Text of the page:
This is not a normal Daraja Academy update for me. In all honesty as the school has grown, I have written fewer and fewer updates for the website, even though it is something I truly love. However, after reflecting on the events of November 20th, 2012, I feel a deep need to do just that.
One week ago Daraja’s pioneer class completed three weeks of grueling tests and in doing so, four years of secondary school. These 25 young ladies have set a standard of excellence, not only for future classes at Daraja Academy, but also for every person who has gotten the chance to know them personally. They have worked so hard. They have grown physically and emotionally, taking risks culturally as well as with their hearts.
And there I sat at dinner, after they had taken their tests and before they embarked upon their post-secondary school lives, I watched each of them stand and express what their Daraja experience has meant to them. I watched an incredible team of supporters, made up of teachers, garden workers, cooks and more – smiling and nodding in agreement, aware and caring for each young woman. As I watched the tears well up, it occurred to me what exactly the magic of Daraja is…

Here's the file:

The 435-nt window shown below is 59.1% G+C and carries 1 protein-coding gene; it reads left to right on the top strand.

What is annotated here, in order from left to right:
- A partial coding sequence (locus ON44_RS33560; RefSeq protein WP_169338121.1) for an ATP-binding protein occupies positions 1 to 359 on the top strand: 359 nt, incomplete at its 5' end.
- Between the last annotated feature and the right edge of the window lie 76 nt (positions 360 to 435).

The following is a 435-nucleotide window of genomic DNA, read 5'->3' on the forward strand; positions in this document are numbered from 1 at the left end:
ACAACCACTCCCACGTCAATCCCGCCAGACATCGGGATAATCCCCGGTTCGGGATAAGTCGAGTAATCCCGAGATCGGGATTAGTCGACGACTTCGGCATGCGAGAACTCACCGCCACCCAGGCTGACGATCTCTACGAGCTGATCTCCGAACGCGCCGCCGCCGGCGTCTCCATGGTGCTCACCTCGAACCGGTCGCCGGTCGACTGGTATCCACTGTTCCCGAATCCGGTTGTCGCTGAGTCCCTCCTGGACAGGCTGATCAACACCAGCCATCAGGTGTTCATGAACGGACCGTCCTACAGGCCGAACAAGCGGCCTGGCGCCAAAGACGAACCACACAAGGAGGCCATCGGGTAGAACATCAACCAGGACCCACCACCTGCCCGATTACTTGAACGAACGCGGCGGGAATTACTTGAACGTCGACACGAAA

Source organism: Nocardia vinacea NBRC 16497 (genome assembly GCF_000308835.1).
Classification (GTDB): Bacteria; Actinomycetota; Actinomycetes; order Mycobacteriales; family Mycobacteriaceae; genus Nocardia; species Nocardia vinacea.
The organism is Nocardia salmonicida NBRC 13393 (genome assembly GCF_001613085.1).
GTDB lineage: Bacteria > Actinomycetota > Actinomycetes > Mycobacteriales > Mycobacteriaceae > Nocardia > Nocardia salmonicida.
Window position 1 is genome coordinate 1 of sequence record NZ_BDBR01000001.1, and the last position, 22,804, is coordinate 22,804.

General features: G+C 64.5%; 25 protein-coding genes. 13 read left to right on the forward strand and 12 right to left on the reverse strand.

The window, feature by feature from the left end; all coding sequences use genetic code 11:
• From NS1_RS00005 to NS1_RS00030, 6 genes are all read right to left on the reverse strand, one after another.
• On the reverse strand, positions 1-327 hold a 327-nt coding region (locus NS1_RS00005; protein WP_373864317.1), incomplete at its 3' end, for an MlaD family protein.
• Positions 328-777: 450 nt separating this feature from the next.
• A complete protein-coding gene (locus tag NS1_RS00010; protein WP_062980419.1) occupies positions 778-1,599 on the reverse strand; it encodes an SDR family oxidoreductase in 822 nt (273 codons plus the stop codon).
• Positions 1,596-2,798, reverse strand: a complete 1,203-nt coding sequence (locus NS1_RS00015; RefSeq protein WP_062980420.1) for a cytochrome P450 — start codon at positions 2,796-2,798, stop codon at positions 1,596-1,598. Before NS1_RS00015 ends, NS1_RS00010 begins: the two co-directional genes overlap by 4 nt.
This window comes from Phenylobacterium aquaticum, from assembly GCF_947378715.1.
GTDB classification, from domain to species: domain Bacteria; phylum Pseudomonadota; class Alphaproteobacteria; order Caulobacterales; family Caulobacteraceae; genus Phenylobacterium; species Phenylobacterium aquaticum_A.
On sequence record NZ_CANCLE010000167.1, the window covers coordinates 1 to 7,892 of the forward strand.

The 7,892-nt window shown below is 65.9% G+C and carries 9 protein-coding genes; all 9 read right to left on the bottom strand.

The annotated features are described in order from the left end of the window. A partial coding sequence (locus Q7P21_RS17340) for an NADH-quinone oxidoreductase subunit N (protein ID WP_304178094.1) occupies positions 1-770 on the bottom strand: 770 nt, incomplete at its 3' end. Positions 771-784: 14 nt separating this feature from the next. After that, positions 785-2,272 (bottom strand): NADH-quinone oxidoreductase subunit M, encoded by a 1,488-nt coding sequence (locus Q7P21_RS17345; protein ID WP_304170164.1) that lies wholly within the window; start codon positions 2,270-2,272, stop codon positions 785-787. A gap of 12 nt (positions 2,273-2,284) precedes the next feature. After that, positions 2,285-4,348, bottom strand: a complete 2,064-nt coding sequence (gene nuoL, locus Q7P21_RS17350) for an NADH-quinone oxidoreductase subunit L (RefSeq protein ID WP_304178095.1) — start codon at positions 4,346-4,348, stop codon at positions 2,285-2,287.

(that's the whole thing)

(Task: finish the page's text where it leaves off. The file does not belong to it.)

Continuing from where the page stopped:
Four years ago 25 interviews were conducted across Kenya. 25 girls that had just finished their primary school education, who deeply wanted to continue their schooling but simply did not have the support to do so… and they gained support.
Over four years a web of support grew, and it grew faster than anyone could have expected. Sponsors from Northern California to New York took personal interest in the student’s lives and stayed in constant communication with them as they grew both inside and outside of the classroom. Grandmothers and granddaughters made crafts, sisters created Daraja-specific giving circles, while high school Daraja clubs held concerts and informational fundraisers.
The support for this pioneer class was not just an international phenomenon. As people around Kenya began to learn about Daraja Academy, a following of supporters grew nationally as well. Nothing demonstrated the support behind the girl’s success better than “prayer day”. Held two weeks earlier, mainly for friends and family, three area chiefs and the District Educational Officer chose to attend Daraja’s small gathering rather than dozens held at other schools. Amazingly, two Olympic medalists and a world record holder also drove the 4 hours from Nairobi to lend their love.
The 12 kilometer world record holder Lineth Chepkurui has been a staunch supporter of Daraja Academy since the 2011 Bay to Breakers and she spread her “Daraja Fever” to a few of her friends. 1